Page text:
© 2024
NPR for Northern Colorado
Play Live Radio
Next Up:
0:00 0:00
Available On Air Stations

The Sounds of America: 'Pale Blue Dot'

(Photo credit: NASA)
(Photo credit: NASA)

Dr. Carla Hayden, the librarian of Congress, spoke to 1A last week about the newest additions to the National Recording Registry.

Every year, 25 audio recordings are added to the National Recording Registry at the Library of Congress. Each has been chosen because of its historical, cultural, or aesthetic importance to our nation’s audio heritage.

The registry contains audio recordings of all types, from music and radio broadcasts to dramatic performances and speeches. Our series, “The Sounds of America,” takes a closer look at some of these selections.

In this edition, we speak about a recording from astrophysicist and author Carl Sagan. He was committed to making science more accessible through his speaking engagements, his media projects (such as the television series “Cosmos”), and his popular science books.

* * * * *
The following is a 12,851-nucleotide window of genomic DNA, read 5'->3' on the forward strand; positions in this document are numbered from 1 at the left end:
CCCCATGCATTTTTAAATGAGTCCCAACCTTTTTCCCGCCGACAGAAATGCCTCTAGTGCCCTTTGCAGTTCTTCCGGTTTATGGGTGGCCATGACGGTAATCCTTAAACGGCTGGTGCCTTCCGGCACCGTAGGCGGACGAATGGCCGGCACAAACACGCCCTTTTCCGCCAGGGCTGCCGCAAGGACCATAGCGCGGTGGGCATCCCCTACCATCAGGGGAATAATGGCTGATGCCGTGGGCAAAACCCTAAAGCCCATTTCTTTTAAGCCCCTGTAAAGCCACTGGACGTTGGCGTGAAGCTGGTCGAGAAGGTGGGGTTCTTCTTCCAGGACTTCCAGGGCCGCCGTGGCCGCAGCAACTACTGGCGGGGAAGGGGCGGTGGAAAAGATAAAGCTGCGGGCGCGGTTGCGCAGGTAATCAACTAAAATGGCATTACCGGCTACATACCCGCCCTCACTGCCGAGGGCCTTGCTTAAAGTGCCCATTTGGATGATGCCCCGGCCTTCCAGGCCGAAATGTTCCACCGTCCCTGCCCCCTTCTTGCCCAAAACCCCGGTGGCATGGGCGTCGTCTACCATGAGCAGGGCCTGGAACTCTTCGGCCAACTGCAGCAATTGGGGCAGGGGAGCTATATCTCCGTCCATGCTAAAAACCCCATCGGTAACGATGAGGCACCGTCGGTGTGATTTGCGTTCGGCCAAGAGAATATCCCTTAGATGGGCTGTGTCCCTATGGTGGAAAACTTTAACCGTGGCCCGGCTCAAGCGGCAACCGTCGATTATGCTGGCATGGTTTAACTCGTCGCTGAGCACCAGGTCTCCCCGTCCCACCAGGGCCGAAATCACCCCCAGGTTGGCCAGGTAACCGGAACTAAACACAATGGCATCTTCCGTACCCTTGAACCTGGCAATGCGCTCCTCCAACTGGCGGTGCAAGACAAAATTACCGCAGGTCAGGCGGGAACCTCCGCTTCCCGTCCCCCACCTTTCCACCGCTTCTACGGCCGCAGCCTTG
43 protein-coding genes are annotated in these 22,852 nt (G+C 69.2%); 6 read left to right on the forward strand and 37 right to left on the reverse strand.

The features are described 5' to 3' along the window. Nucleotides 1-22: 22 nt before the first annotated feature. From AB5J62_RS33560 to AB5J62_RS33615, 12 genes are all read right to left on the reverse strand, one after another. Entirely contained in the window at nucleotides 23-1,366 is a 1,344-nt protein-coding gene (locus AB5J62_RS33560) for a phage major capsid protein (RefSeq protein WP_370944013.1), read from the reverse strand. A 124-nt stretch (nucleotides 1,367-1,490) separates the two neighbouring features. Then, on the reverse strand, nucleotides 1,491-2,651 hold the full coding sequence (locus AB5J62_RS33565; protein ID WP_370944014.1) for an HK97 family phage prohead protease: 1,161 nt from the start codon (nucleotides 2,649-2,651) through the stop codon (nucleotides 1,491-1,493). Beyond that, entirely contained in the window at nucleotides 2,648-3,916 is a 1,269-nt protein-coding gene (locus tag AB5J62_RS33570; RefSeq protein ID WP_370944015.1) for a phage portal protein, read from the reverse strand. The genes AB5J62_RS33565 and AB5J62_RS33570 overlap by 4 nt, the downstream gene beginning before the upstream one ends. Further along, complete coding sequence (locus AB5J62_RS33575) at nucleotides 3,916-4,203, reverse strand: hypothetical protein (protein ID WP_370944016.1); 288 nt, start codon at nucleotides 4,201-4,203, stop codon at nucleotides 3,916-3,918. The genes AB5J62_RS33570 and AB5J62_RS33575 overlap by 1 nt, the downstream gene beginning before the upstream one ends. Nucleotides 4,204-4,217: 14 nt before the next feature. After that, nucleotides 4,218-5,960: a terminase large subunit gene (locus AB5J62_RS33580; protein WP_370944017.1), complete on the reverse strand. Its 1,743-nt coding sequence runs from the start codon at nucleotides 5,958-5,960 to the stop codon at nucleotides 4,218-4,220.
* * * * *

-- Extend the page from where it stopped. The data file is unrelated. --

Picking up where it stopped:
In 1994, Sagan published a book called “Pale Blue Dot: A Vision of the Human Future in Space.” It was inspired by a photograph of Earth taken from so far away in space that the planet looks like a pale blue dot. Sagan voiced the audiobook of Pale Blue Dot himself. And this recording has been selected for the 2023 National Recording Registry.

We hear from Sagan’s collaborator and wife Ann Druyan, astrophysicist Neil deGrasse Tyson, artist Jon Lomberg, and rapper Lazarus.

Want to add a recording you think should be added to the National Recording Registry? Your nomination must meet three conditions; there needs to be an existing physical copy of the recording, it has to be at least ten years old, and it has to have had some significant impact on American culture. Just send the library an email recregistry@loc.gov.

The Sounds of America is produced by Jennie Cataldo for Accompany Studios.

Copyright 2023 WAMU 88.5

Rupert Allman